Every manufacturing process generates a waste stream of some sort. This may be discharged under permit into the sewer system or a stream, or it may be collected in drums for disposal. Waste retention lagoons are regularly pumped and cleaned, with the resulting byproduct disposed of. As the generator of the waste, the manufacturer retains a degree of liability for the waste, even when it’s been properly disposed of. This can lead to claims at locations completely removed from the insured’s site.
Coverage for the liability associated with that disposal is called:
Non-Owned Disposal Site coverage (NODS): coverage that deals with the insured’s liability for pollution conditions at a non-owned disposal site. Some carriers provide for scheduled or blanket coverage for this endorsement.*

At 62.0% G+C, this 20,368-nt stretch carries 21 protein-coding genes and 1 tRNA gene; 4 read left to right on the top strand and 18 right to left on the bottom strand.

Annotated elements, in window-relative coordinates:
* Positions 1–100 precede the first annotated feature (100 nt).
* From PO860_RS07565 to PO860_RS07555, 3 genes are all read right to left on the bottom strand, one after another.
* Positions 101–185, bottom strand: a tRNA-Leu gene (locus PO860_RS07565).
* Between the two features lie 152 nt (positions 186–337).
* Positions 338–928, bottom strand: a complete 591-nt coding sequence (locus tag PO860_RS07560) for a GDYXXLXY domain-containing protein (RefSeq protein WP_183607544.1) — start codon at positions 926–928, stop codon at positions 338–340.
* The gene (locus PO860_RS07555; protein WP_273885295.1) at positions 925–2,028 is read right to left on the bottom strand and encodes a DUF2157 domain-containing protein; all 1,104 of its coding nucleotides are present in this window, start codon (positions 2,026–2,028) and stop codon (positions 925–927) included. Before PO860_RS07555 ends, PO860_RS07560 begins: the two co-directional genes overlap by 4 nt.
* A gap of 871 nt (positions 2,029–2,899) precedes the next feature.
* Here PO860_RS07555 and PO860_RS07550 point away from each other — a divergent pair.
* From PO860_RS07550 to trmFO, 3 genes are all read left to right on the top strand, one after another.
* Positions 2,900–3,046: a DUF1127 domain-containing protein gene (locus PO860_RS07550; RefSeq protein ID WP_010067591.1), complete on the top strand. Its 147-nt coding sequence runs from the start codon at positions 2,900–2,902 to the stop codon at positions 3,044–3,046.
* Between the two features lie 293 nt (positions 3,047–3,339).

Over the road transportation of products, contaminants, or waste.
Transportation creates a wide range of exposures for all insureds. Whether it is the insured bringing in raw materials or delivering their product, or a third party hired by the insured disposing of waste, a spill on the highway presents an environmental exposure for the insured. This over the road exposure can come from the insured operating their own vehicles, or through their contingent liability for those they hire.
Coverage for the liability associated with that transportation is called:
Transportation Pollution Liability (TPL): This form is for the insureds’ liability for pollution conditions arising from transportation of their products or waste generated by their processes.*
* Each of these coverage lines can be endorsed on to the Premises Pollution policy. Coverage provided can still vary by carrier. It’s important to understand what the individual carrier’s endorsement states.
Claim Scenarios for Manufacturing Companies